Trying to edit that compressed MPG is not going to work nearly as well... especially when you go through the compression process again to create a DVD

                   

                  I have read that some software (NOT Premiere, and I don't have a program name handy) will do "smart rendering" so any file being edited that is already DVD compliant, and does not have an effect applied, will be passed through the program to create a new file that is a simply copy... so no more quality is lost by a 2nd rendering

                  • 6. Re: Loss of quality when burning to DVD
                    Stan Jones Adobe Community Professional & MVP

                    The MPG files originally came from material I originally edited in

                    Premiere Elements on a MacBook Pro. The source material was AVI files from

                    a miniDV camcorder.

                     

                    ....it sounds like my best option is to go back to the Mac and export the individual scenes as something other than MPG's.

                    Absolutely, well, probably.

                     

                    I understand you to be saying that the Premiere elements project is using the original miniDV captures, not mpg material, correct?

                     

                    If you do not need to do any more editing, you may have the option of exporting your final mpeg files from Premiere Elements, anyone know? You want a demuxed file (m2v, wav) at a datarate that will fill up your DVD after you add menus. If your scenes are complete, but you just need to put them together to view as a continuous movie, you may be able to export each, then use a playlist in Encore. You don't need to bring them into Premiere, unless you need to add transitions, or shorten, or whatever. Can you still make such changes in Premiere Elements?


                    If you have more editing to do, export from Premiere Elements as something as lossless as possible and import that to Premiere.

                    1 person found this helpful
                    • 7. Re: Loss of quality when burning to DVD
                      Paul Dorotich Level 1

                      Stan, you are correct that I am using the original captures from the

                      miniDV's in my Premiere Elements projects. I have about 18 projects, one

                      for each scene in the stage production. I need to assemble them into a

                      final project so that I have a continuous 2 hour movie to which I can add

                      the DVD menu for scene selection. My hope now is to export the individual

                      scenes from Elements and re-assemble those clips into the final movie in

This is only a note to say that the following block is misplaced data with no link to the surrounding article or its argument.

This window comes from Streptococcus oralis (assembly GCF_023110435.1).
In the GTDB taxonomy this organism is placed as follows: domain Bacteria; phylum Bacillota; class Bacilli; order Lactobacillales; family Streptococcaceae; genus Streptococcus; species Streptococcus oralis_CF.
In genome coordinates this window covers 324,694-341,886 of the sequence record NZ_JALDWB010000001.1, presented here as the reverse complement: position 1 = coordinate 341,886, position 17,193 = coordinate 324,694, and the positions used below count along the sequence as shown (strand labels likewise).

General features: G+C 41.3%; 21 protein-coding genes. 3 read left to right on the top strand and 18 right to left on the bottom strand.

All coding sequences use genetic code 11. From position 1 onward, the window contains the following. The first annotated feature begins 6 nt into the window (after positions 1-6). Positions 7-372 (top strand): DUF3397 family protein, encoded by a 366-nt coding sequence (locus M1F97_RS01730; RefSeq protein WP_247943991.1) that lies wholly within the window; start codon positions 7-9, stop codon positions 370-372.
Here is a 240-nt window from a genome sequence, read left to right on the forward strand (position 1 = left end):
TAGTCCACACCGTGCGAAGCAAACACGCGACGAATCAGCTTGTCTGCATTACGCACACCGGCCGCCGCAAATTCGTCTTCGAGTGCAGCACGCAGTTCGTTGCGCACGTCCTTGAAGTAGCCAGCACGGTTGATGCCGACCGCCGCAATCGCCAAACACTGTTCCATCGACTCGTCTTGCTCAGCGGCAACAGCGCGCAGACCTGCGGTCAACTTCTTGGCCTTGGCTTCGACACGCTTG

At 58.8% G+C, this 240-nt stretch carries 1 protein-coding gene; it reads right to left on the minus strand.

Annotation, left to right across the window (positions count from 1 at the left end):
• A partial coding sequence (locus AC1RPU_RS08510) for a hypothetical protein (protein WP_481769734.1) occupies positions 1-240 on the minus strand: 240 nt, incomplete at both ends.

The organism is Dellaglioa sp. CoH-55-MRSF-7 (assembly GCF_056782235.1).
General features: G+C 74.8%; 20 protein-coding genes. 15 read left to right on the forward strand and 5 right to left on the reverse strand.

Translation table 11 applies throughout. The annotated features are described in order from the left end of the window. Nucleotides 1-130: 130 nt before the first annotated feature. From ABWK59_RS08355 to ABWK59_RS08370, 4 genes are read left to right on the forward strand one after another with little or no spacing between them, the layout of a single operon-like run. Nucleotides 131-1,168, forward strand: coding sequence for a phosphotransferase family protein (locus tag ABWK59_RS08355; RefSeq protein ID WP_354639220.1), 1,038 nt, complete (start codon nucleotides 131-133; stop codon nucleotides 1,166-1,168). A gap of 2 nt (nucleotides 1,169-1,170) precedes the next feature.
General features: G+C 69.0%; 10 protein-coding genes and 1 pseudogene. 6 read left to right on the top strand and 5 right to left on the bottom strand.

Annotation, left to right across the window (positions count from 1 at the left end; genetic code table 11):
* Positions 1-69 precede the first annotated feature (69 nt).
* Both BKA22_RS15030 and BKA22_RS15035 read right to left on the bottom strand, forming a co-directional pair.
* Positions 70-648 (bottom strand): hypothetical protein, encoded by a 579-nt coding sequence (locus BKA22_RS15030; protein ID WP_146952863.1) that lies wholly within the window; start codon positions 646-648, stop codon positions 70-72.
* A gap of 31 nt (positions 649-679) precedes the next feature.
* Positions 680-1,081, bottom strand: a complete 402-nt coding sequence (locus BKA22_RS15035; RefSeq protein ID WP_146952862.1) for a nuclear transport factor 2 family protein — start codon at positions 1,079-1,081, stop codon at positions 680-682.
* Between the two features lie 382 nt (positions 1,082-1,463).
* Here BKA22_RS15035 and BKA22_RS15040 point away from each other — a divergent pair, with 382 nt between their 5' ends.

Premiere Pro.

                       

                      However, I am not sure how to proceed in order to achieve a near-lossless

                      export. The support material I have read does not cover this level of

                      detail and I am looking for suggestions on accomplishing this task.

                      Perhaps I should move this thread to the Elements forum, where it now

                      seems to belong.

                      • 8. Re: Loss of quality when burning to DVD
                        Stan Jones Adobe Community Professional & MVP

                        Perhaps I should move this thread to the Elements forum, where it now

                        seems to belong.

                        If John or Bill doesn't bring you an answer here this morning, that's what I would do.

                        I have about 18 projects, one for each scene in the stage production. I need to assemble them into a

                        final project so that I have a continuous 2 hour movie to which I can add

                        the DVD menu for scene selection.

                        Do you need a continuous movie? Some users, even with a project in Premiere, prefer to export the "chapters" as separate movies. These separate movies are added to Encore, and made "continuous" by using a playlist.

                        • 9. Re: Loss of quality when burning to DVD
                          Paul Dorotich Level 1

                          First a "Thank You" to those who responded to my dilemma. In the end, I went back to my Mac Elements project and output the individual scenes as QuickTime MOV files (see example below for properties). I then stiched them together in PrPro on my PC and added chapter markers, before sending it to Encore for authoring. In the end, the quality was quite acceptable and I could fit it onto a single DVD for distribution.

                           

                          Type: QuickTime Movie

                          File Size: 1.4GB

                          Image Size: 720 x 480

                          Frame Rate: 29.97

                          Source Audio Format: 48000 Hz - 16 bit - Stereo

                          Project Audio Format: 48000 Hz - 32 bit floating point - Stereo

                          Total Duration: 00:06:28:25

                          Average Data Rate: 3.6 MB / second

                          Pixel Aspect Ratio: 1.2121

                          • 10. Re: Loss of quality when burning to DVD
                            John T Smith Adobe Community Professional & MVP

                            I don't use/have a Mac, so not 100% sure about this... but... as far as I know, your MOV file on a Mac is the same internally as the DV AVI files I work with when I digitize a tape via Pinnacle Dv500 card (never had a DV tape camera, only an 8mm Analog Sony)

                             

                            So, your MOV files are really the same as an AVI file on a PC, with the exception of the file "wrapper" being MOV instead of AVI